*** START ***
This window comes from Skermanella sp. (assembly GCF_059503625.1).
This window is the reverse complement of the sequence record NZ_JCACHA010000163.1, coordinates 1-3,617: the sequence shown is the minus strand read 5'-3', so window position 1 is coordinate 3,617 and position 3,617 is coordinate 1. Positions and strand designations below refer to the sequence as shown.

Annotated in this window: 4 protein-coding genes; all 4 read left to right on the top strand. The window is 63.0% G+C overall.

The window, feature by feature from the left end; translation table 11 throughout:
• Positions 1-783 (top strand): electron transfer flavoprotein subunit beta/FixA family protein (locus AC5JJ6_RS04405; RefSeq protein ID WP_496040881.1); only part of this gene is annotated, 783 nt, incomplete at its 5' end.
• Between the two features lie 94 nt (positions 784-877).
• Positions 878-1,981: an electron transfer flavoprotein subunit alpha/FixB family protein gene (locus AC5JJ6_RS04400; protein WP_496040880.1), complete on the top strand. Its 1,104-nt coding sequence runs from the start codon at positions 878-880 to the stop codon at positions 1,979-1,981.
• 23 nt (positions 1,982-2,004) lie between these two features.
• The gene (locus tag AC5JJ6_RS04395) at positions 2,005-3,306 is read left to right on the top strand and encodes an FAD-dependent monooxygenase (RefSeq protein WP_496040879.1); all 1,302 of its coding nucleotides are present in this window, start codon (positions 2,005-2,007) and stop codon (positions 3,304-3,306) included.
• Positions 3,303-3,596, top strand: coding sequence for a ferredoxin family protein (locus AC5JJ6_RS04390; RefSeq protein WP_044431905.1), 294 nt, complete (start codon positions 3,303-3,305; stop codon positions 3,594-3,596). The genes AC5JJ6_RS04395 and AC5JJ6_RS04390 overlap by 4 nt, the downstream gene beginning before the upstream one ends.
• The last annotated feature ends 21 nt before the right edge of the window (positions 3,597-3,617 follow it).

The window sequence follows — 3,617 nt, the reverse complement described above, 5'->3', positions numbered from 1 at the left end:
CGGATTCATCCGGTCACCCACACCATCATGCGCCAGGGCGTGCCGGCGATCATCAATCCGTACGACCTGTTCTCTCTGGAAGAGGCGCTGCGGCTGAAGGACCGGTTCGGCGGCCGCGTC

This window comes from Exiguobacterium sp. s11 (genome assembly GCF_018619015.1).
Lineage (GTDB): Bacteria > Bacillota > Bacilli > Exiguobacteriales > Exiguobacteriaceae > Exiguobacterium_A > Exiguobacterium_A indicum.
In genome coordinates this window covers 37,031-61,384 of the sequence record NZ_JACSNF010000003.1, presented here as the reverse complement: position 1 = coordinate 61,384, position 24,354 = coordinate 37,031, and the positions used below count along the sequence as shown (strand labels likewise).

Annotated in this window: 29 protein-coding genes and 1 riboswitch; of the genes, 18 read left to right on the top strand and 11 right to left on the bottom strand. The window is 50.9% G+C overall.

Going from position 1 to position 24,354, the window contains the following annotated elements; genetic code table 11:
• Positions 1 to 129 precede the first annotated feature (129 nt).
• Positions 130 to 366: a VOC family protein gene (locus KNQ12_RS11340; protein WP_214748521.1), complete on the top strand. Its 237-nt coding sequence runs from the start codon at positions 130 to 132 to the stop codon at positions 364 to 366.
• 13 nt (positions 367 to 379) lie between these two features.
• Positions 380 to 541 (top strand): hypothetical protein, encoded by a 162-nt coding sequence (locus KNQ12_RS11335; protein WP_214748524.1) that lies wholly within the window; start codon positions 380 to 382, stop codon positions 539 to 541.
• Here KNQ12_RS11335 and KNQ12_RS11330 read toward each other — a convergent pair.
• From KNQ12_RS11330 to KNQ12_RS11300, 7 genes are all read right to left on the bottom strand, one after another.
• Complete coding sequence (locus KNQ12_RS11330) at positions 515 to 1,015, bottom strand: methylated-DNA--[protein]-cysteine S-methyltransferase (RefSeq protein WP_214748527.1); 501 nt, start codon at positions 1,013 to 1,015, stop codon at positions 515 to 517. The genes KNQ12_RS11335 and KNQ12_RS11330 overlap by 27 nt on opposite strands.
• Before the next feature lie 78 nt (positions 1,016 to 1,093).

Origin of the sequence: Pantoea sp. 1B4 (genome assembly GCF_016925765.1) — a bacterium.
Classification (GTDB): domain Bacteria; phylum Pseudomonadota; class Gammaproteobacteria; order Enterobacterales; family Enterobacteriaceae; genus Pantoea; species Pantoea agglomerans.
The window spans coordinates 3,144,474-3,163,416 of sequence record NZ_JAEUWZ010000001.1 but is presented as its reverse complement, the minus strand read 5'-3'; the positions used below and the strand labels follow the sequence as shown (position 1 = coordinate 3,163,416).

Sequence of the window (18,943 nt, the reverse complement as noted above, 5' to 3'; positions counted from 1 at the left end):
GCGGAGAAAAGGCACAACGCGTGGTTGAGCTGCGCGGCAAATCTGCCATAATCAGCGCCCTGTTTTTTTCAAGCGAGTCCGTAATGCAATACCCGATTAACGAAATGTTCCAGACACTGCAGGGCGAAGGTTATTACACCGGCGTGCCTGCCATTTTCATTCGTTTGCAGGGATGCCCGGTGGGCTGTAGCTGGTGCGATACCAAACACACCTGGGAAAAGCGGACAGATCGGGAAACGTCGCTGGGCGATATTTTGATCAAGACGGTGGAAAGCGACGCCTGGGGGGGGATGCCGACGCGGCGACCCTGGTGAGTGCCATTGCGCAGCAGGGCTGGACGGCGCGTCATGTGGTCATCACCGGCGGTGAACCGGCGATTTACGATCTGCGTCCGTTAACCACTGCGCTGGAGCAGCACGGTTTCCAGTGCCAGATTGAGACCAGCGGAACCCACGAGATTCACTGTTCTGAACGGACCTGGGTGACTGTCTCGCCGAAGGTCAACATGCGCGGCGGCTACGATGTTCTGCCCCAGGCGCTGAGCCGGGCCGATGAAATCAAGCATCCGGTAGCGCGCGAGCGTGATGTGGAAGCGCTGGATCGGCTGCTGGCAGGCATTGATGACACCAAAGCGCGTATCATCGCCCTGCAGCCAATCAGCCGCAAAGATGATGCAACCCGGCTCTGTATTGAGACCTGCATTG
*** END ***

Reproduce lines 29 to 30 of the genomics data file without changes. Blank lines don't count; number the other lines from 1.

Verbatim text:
The window spans coordinates 3,144,474-3,163,416 of sequence record NZ_JAEUWZ010000001.1 but is presented as its reverse complement, the minus strand read 5'-3'; the positions used below and the strand labels follow the sequence as shown (position 1 = coordinate 3,163,416).

Sequence of the window (18,943 nt, the reverse complement as noted above, 5' to 3'; positions counted from 1 at the left end):